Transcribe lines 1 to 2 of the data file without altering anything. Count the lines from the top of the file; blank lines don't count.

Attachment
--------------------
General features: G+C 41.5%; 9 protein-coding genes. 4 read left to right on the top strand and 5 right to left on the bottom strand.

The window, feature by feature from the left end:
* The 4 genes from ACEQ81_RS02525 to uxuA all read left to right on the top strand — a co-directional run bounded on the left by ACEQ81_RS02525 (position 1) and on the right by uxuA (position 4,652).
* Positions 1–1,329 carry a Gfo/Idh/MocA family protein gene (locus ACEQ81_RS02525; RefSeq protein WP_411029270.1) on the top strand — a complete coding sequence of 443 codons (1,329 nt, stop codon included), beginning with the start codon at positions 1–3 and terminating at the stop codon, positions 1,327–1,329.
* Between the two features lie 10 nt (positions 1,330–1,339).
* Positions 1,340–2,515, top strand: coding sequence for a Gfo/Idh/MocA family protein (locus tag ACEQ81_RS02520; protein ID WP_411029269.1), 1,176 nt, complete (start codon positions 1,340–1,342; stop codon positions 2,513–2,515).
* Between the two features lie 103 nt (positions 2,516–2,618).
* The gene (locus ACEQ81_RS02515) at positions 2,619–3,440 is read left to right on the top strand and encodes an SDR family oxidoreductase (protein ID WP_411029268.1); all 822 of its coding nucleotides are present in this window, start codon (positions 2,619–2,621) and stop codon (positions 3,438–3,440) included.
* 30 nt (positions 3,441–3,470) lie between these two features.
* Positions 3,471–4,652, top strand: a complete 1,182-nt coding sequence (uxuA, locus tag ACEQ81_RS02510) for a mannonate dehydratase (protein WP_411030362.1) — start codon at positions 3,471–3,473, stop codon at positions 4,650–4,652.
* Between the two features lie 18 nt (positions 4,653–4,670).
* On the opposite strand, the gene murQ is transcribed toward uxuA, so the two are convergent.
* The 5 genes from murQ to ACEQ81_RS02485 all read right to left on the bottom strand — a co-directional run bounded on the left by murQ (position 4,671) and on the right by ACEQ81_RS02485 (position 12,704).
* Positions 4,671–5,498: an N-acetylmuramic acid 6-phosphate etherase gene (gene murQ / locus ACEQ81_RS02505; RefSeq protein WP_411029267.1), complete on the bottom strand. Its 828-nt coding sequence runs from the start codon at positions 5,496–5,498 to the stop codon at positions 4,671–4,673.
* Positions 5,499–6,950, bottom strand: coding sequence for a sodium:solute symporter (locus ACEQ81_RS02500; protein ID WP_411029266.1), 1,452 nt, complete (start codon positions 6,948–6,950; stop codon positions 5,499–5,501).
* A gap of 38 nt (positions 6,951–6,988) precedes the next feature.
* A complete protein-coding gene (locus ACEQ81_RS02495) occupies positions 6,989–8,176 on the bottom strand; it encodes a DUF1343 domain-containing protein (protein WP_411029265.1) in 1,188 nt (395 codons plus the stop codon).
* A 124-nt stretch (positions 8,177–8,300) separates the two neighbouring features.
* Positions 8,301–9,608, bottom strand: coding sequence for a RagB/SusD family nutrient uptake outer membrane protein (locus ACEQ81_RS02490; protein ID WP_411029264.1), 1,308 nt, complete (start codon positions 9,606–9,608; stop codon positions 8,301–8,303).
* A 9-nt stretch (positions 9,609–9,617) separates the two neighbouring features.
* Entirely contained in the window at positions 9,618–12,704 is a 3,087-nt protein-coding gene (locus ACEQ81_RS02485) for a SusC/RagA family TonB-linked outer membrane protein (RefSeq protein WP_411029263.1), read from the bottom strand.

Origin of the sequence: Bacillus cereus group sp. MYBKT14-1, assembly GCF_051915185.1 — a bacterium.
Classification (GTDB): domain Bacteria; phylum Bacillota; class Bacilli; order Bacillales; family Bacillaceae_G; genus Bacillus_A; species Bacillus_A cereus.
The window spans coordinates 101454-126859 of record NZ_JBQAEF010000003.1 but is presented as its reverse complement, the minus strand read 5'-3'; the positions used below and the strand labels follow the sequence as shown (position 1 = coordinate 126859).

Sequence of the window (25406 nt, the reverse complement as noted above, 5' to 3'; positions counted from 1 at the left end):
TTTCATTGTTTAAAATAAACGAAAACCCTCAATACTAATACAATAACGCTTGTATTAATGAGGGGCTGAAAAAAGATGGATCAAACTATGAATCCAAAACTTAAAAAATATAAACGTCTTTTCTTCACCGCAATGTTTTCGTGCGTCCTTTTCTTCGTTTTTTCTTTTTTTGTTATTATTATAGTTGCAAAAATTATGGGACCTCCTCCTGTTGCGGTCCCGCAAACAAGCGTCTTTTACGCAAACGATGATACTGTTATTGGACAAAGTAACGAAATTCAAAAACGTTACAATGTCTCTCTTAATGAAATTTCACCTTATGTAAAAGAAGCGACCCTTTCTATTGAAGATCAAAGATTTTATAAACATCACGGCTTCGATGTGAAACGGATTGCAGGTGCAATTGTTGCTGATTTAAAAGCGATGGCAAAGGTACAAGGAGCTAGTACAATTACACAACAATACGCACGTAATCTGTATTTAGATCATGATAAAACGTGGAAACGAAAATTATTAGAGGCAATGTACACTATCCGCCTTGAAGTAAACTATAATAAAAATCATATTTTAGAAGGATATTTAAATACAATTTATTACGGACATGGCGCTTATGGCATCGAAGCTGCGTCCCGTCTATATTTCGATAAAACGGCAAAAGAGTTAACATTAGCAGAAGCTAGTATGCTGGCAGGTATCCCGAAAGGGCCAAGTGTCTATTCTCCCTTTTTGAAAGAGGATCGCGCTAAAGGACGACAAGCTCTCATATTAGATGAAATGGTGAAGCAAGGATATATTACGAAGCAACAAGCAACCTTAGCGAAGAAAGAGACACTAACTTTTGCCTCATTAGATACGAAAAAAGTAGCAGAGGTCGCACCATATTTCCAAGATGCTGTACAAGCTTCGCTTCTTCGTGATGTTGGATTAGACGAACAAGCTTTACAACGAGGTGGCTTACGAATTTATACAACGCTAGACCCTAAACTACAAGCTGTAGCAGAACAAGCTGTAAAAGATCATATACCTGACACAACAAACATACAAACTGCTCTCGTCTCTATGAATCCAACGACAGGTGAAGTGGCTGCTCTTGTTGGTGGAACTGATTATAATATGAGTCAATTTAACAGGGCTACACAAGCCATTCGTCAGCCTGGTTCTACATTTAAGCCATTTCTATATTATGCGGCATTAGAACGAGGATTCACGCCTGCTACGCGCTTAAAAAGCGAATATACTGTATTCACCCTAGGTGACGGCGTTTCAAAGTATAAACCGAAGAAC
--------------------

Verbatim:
General features: G+C 41.5%; 9 protein-coding genes. 4 read left to right on the top strand and 5 right to left on the bottom strand.

The window, feature by feature from the left end: